Aleena and Janine investigate how the passage of time can often feel slower or faster even when, objectively, we know that time is always passing at a constant rate. Why do some days drag on while others disappear in a flash? How is it possible that things can feel like they are happening in slow motion during traumatic events? Aleena also shares the latest scientific experiments involving knives made out of human poo (yes, you read that right), and Janine has been questioning the reality of her very existence thanks to a certain YouTube video.
Mastering of this episode, plus intro and outro music, by the ever-talented Dr Adrian Diery.
What does the “oddball” experiment tell us about why time feels fast or slow?
In this series of lab-based studies, participants were exposed to a series of stimuli that were occasionally interrupted by something strikingly different – that’s the “oddball”. Even though the oddball was presented for the same amount of time as the other stimuli, participants typically report that the oddball lasted longer. Why? The effect seems to be about attention. When something different comes in, the brain has new information to process. This sudden onset of “cognitive work” creates an illusion of more time having passed than it really did…
There’s a cool article called “Why time feels so weird in 2020” that helps to demonstrate this effect with some interactive experiments on screen!
Tse PU, Intriligator J, Rivest J. et al. (2004). Attention and the subjective expansion of time. Perception & Psychophysics, 66: 1171–1189.
The passage of time during lockdown
This recent study focused specifically on time perception during the UK Covid-19 lockdown. The majority of participants experienced distortions in time perception during lockdown, but while one half felt that time passed more slowly, the other half felt it passed more quickly. How is this possible? Well, it’s complicated! There was a significant effect of age, where participants over 60 reported time passing more slowly than younger participants. There were also strong correlations with emotional state, where being more depressed and/or less satisfied with the lack of social connections led to time feeling slower; while being happier, busier and/or more connected socially led to time feeling faster. Time perception is clearly impacted by many factors and is a fascinating area of psychology.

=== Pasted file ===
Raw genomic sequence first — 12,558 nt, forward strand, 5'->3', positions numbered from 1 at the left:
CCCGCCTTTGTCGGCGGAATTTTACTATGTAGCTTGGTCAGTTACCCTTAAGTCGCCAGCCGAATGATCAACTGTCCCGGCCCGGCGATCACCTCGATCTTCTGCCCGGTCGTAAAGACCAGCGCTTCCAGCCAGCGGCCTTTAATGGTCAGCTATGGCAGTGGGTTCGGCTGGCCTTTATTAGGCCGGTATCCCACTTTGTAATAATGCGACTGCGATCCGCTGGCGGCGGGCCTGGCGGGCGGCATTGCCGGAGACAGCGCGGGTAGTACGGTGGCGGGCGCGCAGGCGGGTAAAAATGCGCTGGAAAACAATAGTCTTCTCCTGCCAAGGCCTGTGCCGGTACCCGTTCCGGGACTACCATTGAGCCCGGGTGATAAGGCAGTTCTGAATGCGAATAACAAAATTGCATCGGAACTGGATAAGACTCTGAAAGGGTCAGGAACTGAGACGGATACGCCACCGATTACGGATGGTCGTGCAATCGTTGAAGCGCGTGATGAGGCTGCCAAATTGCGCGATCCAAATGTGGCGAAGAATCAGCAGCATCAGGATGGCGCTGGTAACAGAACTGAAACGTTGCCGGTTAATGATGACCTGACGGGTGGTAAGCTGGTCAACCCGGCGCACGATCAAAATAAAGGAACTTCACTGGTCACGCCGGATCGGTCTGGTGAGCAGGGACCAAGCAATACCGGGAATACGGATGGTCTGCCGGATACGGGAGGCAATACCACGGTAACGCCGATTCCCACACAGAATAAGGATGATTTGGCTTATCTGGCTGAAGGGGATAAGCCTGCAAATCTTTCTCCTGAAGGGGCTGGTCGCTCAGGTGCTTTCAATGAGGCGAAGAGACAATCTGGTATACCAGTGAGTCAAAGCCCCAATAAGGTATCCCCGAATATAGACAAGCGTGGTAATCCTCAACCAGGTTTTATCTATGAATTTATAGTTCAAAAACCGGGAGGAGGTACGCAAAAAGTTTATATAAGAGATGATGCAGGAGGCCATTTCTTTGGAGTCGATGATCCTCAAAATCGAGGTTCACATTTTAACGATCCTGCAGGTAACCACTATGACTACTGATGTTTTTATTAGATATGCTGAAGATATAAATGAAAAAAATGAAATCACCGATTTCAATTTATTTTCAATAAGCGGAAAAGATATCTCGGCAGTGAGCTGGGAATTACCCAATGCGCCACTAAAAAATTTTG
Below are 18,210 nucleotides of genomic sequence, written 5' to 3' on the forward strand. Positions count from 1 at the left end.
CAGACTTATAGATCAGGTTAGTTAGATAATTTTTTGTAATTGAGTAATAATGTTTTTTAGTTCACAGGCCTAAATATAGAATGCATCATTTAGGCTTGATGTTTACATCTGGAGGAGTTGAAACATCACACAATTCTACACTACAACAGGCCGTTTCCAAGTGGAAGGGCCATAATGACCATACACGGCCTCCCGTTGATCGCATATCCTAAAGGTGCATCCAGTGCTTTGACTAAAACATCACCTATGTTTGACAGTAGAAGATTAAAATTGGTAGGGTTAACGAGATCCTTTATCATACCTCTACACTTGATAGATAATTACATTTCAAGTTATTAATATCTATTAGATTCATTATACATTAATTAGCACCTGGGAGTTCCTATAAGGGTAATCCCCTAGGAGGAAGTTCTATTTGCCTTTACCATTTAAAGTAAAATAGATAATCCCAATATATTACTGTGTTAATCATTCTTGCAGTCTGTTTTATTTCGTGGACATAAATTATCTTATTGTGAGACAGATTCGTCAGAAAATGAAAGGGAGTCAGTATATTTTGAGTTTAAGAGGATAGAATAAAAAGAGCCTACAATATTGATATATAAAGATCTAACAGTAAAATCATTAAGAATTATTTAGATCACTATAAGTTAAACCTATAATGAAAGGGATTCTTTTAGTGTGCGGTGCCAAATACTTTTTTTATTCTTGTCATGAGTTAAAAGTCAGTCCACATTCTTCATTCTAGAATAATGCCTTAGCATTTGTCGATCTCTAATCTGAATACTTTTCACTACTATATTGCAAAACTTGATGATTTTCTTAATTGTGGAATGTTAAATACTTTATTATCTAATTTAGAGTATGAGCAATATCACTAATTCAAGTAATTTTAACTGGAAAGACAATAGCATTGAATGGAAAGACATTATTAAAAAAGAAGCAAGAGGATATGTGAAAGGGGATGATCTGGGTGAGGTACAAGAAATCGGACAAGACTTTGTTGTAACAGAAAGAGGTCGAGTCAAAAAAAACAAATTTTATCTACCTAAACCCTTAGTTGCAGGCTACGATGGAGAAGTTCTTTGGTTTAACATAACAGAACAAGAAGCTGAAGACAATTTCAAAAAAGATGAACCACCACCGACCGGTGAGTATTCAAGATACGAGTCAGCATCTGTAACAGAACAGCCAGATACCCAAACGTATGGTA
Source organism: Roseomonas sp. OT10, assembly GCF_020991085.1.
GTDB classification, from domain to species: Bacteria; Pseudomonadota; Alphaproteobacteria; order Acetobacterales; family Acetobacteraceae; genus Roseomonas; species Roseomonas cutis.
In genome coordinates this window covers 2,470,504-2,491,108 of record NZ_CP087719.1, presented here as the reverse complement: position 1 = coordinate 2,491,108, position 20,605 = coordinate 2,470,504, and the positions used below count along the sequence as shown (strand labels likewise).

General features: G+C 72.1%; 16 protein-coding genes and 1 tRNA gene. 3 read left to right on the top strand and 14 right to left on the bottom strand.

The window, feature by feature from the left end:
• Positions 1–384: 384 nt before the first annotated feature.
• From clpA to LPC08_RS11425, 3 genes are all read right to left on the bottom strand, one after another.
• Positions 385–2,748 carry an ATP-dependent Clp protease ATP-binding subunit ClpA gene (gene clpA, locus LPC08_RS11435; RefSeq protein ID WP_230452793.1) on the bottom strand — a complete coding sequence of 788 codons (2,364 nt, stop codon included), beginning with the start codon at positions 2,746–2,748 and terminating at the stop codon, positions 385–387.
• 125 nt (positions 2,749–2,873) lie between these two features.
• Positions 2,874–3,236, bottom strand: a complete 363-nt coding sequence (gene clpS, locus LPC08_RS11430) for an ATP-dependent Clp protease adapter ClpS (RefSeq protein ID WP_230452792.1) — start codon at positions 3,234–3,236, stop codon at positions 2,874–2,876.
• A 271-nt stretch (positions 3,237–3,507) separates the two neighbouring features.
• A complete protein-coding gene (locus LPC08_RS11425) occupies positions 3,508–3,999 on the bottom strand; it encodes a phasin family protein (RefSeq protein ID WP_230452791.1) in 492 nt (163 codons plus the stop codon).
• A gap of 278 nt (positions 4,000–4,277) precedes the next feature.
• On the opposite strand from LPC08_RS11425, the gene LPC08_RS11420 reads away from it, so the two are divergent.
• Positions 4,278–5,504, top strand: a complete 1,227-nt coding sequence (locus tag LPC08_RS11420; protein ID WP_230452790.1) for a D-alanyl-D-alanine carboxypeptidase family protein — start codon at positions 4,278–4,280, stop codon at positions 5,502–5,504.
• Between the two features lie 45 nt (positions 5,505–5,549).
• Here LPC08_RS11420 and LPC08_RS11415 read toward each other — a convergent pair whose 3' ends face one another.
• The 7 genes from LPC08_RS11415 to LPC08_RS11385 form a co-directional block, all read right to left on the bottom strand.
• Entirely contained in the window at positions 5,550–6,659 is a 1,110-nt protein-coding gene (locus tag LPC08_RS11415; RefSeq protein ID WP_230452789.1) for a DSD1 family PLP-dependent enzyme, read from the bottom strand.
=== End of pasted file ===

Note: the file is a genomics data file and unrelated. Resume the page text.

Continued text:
Ogden, RS. (2020). The passage of time during the UK Covid-19 lockdown. PLoS ONE, 15(7): e0235871.
What brought out our inner square?
Poo knives (yes, that’s what she said): them knives don’t work (sorry if you’re eating…). Aleena tells us about an old tale of an Inuit man having used his own frozen feces to manufacture a fully functioning knife. This got a bunch of anthropologists and archaeologists thinking: is this really possible? So they tested it out! Their controlled experiment suggests this story might be a bit of a pile (tehehe)… Aleena is thrilled to add that this study is fully accessible to the public, so you can read all the messy details on what they did and VIEW PICTURES* from the experiment online (yup –and you know you want to). Ahhh science. Don’t you just love it?
Janine recalls this life changing video from morn1415 which was first brought to her attention by IFL Science. We urge everyone to watch the video exploring the sizes of different objects in space. How do you feel after watching it? Comforted by the wonder of the universe… or utterly terrified and in the foetal position?! Let us know! Maybe we are just “cosmic dandruff” after all…
*Scroll down here for Appendix A. Supplementary data 🙂
Photo by Djim Loic on Unsplash
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